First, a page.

We recently met a gentleman who lived in Whitehorse in the Yukon. He asked about our trip to Canada and Alaska and we told him how much we enjoyed it. He asked if we had visited Skagway and we assured him we did and we really liked it. He told us about a couple he met in Whitehorse and he suggested they visit Skagway. Well, this couple left Whitehorse about 10:00 AM and were back by late afternoon (Skagway is about 100 miles from Whitehorse). Our new friends were astonished that they had returned so soon. Well, we spent about a week in Skagway. We visited Dyea, wandered around the downtown area, attended a show about Soapy Smith one of the more colorful past residents of Skagway, and did a number of other things. The moral of this part of the story is, take your time, do some research on the area your visiting (the Milepost will be a good start), and enjoy everything and everyplace you go.

When we returned from Alaska, we drove back down the Alaska Highway to Dawson Creek (there was no road construction this time). From Dawson Creek we drove into Grand Prairie and down the East Side of the Canadian Rockies. We visited three Canadian National Parks (Jasper, Banff, and Watertown), and enjoyed all three. We finally re-entered the lower 48 in late October.

Our advice to people who are thinking about driving to Alaska is "JUST DO IT." BUT, take your time, don't be on a schedule, relax and enjoy the drive, the scenery, the people, and the culture.

Let us finish this paper with a poem. This poem was written by a man we met at the Manchester Beach KOA, by the name of Bill Brown. He was traveling the lower 48 trying to sell his children's books about Alaska. We don't know what happened after he left Manchester but we certainly hope he and his wonderful family are well on his way to fame and fortune.


Alaska
By Bill Brown, F/V Orca copyright 2001

Let me tell you about the place I live, and others that live here too.
In many ways we’re just like you. In many ways we’re not.
We’re still what you once were, when your land too, was young.

People are few and far between. Hot water is a luxury.
When someone says, “Will you be home tonight?”
well, where else would we be?

Our salmon doesn’t come in a can.
They swim right up our streams.
The only sounds we hear at night, we hear in our dreams.

Mountain peaks and valleys low, glaciers with rivers wide.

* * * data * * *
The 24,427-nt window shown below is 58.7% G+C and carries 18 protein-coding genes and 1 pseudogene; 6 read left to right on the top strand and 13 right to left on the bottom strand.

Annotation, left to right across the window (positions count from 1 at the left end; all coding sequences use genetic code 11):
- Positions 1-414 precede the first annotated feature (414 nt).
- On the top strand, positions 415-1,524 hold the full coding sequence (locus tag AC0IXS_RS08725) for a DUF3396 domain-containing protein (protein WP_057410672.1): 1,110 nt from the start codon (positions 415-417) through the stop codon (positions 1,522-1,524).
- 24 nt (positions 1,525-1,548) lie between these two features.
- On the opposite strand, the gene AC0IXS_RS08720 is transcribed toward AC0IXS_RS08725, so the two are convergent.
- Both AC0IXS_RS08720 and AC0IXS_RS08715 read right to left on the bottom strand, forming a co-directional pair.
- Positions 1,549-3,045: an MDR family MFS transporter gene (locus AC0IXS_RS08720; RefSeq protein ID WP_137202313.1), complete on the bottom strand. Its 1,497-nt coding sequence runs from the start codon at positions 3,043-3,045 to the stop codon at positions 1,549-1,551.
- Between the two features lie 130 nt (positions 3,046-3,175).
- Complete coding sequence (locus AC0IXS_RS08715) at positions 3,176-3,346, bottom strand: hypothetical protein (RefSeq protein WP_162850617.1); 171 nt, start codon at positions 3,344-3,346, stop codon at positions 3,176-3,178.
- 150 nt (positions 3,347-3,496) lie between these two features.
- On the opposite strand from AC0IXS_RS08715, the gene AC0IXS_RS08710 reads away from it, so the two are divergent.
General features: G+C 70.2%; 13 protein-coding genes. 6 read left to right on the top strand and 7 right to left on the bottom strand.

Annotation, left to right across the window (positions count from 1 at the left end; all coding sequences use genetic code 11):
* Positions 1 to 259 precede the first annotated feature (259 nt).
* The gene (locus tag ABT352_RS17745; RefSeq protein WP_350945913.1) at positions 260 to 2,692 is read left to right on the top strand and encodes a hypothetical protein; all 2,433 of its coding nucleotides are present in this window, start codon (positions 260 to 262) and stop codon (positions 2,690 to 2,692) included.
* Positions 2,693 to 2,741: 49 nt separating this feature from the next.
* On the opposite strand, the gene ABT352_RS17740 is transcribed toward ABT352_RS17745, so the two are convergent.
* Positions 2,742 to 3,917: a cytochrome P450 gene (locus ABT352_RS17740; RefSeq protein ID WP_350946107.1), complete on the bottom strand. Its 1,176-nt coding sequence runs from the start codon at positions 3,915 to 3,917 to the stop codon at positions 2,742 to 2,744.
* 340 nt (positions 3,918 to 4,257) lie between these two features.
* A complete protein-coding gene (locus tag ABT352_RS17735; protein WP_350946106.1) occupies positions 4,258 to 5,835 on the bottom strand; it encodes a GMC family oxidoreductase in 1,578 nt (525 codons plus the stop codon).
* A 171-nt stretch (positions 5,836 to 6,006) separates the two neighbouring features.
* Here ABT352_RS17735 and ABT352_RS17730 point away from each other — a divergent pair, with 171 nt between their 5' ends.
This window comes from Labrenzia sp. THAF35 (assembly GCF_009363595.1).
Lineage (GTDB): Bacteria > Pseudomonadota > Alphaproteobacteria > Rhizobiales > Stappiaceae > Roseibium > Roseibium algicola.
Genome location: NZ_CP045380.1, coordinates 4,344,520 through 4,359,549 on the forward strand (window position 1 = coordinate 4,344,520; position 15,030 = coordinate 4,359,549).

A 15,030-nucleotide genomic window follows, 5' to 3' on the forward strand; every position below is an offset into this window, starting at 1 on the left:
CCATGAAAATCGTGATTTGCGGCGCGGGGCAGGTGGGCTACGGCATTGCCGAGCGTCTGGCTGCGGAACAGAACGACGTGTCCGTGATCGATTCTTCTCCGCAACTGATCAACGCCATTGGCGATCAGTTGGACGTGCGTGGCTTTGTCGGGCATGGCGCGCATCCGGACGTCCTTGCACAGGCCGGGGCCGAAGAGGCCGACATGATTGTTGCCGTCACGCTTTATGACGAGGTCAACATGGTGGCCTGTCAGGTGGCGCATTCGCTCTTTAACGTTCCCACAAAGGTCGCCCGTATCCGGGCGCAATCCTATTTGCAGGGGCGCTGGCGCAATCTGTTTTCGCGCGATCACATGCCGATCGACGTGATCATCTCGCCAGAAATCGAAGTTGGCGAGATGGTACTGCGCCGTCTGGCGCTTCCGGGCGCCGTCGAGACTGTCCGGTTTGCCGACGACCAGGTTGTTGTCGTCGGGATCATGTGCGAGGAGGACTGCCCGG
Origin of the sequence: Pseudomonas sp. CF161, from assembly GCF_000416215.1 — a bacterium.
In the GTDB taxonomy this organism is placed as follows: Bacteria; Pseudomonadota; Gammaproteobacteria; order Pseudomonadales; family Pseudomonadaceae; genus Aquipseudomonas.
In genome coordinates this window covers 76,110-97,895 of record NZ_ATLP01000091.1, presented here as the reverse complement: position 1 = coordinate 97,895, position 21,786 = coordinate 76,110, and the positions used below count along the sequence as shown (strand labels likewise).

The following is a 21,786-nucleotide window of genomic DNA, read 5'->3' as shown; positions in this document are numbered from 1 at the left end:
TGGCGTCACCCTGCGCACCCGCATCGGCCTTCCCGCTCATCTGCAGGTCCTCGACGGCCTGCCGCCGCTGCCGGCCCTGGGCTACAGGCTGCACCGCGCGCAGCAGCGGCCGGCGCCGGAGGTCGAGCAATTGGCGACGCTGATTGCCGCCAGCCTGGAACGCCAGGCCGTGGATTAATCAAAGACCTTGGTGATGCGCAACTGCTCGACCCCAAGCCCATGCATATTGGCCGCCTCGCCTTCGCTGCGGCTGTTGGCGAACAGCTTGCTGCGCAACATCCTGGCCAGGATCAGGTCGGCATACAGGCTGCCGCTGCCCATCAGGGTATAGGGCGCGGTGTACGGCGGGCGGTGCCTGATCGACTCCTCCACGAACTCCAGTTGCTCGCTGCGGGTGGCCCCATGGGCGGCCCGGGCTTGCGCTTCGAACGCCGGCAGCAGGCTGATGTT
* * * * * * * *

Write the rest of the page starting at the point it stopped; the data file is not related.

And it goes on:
These are the things we see when we look outside.

Moose get in our gardens. They’re hard to shoo away.
It’s hard to shoo something seven feet tall and send it on its way.

How about bears? We have them too. Largest in the world.
Alaska brown or Kodiak, they’ll give you a scare.
One thousand pounds of claw and teeth, wrap it all in fur.
Shoo that out of your garden. Believe me, you wouldn’t dare.


What’s that up in the sky? And in those trees right there?
Oh, they’re just eagles. They’re all across our land.


Our skies are blue our air is clean.
We take for granted, things you’ve never seen.


Swans that raise their little ones just around that bend. Geese in v’s are up above.
Beavers made that pound. Caribou still roam our plains in herds that thunder by.


We know our neighbors and their kids, because they’re friends of ours.

We’re independent and stubborn. We’ll tell you what we think.
But we’ll stand right beside you is you start to sink.


Helly Hanson and rubber boots are the fashions that we wear.
Wool on wool with cotton inside. We all dress they same.
When it’s thirty-five below outside, thinking of fashion would be insane.


If you ever think you would like to see this place that I call home.
Start heading north and watch the sky. The auroras will show the way.


Bring your kids, even your dog, and bring your camera too.
Every day you’re here, you’ll see things, back home you’ll have to prove.


This is Alaska. A land that’s new. A land that’s still wild and free.
A land that we Alaskans think, is the way it’s supposed to be.



RETURN